Can you please tell me how the course is structured?

I give lectures for each topic we deal with. Then, I do illustrate its principles and practical applications. Then, during a guided discussion with the students, we repeat the main concepts of the lesson.  The focus of course is related to plant breeding with the aim to help plant breeders select crop varieties that can grow better in different conditions. We discuss topics related to experimental designs, analysis of individual trials and models to characterize crop adaptation across multiple environments, with the final goal of identifying which varieties will grow best in each of the environmental conditions that are of interest to farmers.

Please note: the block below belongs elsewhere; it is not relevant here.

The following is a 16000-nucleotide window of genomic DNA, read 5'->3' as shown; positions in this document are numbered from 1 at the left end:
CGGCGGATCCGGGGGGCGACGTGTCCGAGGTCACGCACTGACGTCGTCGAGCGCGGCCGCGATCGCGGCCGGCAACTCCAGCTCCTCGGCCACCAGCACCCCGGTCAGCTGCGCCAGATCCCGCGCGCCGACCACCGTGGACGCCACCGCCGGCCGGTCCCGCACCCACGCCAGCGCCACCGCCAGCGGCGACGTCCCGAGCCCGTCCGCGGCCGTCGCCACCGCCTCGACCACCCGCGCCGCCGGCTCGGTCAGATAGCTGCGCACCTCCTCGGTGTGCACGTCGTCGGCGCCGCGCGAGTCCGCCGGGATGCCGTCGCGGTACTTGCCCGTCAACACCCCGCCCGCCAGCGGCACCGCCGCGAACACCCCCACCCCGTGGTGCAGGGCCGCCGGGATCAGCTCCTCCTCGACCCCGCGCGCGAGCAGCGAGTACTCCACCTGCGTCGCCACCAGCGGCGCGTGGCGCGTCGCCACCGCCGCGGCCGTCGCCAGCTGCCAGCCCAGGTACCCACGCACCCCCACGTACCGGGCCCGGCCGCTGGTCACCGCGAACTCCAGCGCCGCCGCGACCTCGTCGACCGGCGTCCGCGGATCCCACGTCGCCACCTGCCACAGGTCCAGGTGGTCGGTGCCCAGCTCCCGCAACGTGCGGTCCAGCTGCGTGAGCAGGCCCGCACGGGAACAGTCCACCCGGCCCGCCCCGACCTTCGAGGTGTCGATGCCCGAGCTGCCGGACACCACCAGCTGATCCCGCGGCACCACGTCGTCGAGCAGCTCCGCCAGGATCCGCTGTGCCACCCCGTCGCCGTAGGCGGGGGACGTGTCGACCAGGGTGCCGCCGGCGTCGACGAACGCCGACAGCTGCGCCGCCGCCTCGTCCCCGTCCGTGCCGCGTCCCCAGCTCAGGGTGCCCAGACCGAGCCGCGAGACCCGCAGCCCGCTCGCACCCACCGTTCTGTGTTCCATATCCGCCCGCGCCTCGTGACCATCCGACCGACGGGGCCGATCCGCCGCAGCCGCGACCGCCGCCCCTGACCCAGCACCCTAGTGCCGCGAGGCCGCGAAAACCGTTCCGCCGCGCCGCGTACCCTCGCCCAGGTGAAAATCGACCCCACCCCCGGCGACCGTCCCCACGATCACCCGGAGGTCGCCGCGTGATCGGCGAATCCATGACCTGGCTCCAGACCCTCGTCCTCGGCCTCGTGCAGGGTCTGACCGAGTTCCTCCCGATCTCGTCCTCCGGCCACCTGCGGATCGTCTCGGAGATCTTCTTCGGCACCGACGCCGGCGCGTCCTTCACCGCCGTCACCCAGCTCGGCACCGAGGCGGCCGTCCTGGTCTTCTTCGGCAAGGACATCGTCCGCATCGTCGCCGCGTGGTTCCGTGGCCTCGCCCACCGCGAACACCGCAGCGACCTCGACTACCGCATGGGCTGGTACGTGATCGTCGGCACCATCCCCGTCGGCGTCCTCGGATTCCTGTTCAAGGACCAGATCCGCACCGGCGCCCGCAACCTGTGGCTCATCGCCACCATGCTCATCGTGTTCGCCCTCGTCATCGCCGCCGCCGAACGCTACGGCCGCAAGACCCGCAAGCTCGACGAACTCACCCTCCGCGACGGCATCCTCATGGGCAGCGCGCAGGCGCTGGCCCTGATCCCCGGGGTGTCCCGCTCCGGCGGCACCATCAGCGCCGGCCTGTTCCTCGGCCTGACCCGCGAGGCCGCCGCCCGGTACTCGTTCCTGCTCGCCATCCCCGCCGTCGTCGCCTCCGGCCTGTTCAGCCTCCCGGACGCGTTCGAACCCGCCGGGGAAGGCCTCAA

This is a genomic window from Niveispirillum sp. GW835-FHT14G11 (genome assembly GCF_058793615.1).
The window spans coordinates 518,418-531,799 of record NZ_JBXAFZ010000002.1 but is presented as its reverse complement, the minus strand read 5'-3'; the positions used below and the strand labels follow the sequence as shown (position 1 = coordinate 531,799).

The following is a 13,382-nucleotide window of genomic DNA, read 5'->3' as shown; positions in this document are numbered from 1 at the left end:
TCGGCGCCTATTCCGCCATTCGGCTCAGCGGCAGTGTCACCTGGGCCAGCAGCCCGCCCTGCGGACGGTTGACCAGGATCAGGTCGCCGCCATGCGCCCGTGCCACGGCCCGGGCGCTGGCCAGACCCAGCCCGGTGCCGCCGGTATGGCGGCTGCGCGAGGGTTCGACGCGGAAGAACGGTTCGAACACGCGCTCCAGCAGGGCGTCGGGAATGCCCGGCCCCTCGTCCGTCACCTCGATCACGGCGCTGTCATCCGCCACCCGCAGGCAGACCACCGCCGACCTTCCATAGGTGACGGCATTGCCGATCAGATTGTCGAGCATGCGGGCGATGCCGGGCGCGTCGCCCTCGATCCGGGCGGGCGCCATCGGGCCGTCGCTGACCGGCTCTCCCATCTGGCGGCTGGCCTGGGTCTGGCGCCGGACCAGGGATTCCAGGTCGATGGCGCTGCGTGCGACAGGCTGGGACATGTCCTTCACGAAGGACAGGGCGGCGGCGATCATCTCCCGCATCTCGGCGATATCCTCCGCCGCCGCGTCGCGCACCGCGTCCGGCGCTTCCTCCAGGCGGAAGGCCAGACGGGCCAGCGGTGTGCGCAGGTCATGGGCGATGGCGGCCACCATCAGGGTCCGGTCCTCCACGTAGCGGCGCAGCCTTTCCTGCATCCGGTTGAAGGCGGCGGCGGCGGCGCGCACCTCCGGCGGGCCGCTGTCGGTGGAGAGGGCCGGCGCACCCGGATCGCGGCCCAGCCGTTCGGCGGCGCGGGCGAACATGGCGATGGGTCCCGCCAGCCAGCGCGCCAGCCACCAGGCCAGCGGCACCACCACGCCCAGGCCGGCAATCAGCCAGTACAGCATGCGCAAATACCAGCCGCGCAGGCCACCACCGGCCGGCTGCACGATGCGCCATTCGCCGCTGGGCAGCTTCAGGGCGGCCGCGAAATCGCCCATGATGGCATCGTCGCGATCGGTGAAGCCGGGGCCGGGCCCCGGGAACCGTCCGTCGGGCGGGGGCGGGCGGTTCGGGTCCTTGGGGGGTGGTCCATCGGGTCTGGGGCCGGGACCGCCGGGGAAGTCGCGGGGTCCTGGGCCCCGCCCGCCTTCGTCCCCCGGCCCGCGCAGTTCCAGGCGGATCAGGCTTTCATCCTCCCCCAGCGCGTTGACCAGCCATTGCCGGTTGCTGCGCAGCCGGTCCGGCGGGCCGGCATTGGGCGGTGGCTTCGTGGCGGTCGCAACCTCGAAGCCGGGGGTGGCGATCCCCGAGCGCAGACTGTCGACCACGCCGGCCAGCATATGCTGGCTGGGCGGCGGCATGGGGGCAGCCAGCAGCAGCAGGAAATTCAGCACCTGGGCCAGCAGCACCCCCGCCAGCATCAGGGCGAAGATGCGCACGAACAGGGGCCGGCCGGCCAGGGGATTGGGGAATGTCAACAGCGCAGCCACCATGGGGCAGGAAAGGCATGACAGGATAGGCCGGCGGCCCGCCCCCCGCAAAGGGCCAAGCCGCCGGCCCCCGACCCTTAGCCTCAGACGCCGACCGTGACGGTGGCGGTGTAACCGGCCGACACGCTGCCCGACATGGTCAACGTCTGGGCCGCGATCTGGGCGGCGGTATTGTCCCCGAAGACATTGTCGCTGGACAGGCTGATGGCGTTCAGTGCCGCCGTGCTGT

You present the lecture and then you evaluate its practical applications.

Yes. Today, we discussed about how to analyze field trials. I gave them yield data from many varieties that were grown in different places in Australia and we compared different types of experiments. So, my question was: which information help us identifying the best variety? The type of variety that you need for drought lands is not the same that you need in a cold or humid climate. Our studies can help breeders to identify which crops will do better and in which conditions. Sometimes, I think that plant breeding is a “number game”. If you have more varieties, it is easier to identify at least a few that can nicely grow. But, to identify the right one, statistical tools are essential.

In fact, if you want to recommend a variety in the North of Italy, compared to the South, you justify your choice with data.